Delete this is perfectly legal as others have already mentioned. It is risky for one additional reason that hasn't been mentioned yet - you are assuming that the object has been allocated on the heap. This can be difficult to guarantee, although in the case of reference counting implementations isn't generally a problem.

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Great point. "delete this" should really only be done if you know for certain how the object was created. This usually means having a private constructor of some sort. – Steve Rowe Feb 15 '09 at 2:47
In my case, it's inside a state machine, so when the current state is done, it makes a new state and replaces the only pointer to it in the state handler and then delete thiss itself. – Cristián Romo Feb 15 '09 at 2:52
The "proper" solution is to have a private destructor. The object can then call delete this, but you can not establish a stack based version. – hacken Feb 15 '09 at 5:11
Ah, I see. Clever. – Cristián Romo Feb 16 '09 at 23:31

As stated by others, delete this is a valid idiom but for it to be safe you have to ensure that the object is never instantiated on the stack.

One way to do this is to make both the constructor and the destructor private and enforce object creation through a class factory function which creates the the object on the heap and returns a pointer to it. The class factory can be a static member function or a friend function. Cleanup can then be done through a Delete() method on the object that does the "delete this". COM objects basically work this way except that in addition they are reference counted with the "delete this" occurring when the reference count is decremented to zero.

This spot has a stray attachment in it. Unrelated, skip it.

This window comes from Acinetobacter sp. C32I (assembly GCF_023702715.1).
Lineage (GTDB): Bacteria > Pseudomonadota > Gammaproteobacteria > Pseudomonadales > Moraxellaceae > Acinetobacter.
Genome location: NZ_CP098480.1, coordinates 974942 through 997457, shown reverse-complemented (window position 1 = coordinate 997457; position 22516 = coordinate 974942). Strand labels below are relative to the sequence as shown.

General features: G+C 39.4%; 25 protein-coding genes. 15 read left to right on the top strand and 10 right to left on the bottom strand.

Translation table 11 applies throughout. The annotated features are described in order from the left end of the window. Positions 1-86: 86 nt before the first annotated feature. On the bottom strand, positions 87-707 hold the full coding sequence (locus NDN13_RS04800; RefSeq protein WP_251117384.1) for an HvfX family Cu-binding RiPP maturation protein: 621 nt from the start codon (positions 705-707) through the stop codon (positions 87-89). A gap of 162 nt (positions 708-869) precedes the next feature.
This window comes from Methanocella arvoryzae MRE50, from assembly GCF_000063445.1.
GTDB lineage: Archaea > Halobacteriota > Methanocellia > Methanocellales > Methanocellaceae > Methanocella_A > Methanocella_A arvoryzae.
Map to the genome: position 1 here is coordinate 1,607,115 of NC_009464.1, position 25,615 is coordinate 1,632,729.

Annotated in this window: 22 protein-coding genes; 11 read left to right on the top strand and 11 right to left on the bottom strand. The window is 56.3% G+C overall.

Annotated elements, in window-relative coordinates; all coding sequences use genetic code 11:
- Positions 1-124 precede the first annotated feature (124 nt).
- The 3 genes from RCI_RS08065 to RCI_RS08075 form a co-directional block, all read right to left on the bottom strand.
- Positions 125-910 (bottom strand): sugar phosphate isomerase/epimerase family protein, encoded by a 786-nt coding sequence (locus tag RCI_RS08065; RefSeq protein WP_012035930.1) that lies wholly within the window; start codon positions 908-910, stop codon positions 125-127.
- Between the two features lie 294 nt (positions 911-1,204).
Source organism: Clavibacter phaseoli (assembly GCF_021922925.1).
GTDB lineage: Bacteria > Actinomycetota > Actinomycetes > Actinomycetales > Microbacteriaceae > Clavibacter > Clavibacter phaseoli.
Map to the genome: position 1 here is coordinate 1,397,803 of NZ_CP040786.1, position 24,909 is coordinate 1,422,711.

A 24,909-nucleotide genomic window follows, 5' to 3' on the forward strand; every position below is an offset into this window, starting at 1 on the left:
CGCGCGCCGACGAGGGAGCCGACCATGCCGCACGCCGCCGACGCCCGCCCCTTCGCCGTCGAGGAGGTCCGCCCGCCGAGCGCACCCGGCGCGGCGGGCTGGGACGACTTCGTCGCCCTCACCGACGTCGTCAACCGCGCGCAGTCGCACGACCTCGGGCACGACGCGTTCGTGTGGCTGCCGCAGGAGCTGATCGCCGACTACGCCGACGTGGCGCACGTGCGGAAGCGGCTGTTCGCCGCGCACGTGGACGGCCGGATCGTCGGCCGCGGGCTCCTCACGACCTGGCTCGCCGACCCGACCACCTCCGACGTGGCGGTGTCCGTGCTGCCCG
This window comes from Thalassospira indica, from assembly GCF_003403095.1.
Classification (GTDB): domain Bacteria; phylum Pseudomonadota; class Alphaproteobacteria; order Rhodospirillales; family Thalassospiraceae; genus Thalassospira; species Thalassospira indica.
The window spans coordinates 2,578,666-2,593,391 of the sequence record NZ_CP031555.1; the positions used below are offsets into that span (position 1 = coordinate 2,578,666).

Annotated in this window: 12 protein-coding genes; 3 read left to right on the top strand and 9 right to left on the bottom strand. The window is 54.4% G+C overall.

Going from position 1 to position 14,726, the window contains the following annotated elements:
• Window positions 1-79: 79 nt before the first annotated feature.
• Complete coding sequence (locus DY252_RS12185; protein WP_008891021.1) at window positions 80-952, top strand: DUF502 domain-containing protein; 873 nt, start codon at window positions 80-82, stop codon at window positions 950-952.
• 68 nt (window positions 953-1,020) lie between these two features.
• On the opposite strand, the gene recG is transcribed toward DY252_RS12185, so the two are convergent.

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Yes. It should be perfectly fine. "This" is just a pointer. Any pointer will do for delete. The information on how to delete an object is contained in the heap records. This is how IUnknown::Release() is usually implemented in COM objects.

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delete this can cause an issue when you have subclasses of the object you are deleting. Remember construction starts from top down and deletion starts from bottom up. So if delete this is in the middle of the hierarchy you basically lost all the objects below this particular class.

delete this comes very handy when you are implementing a reference counted object, an example of which is the COM classes.

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What do you mean when you say "you have basically lost all the objects below this particular class? Can you explain this? Perhaps provide an example? – 1800 INFORMATION Feb 15 '09 at 2:46
Your example is only true if you don't use virtual destructor. So in a sense you are totally right, but then again a hirarchy withou virtual destructors is pure evil, so one 'should' never see it happen. – Robert Gould Feb 15 '09 at 3:39

Legal Yes
Safe No

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Read for a similiar discussion. Your understanding is right in that it does work, is needed, and can be dangerous since you can't access this afterwards.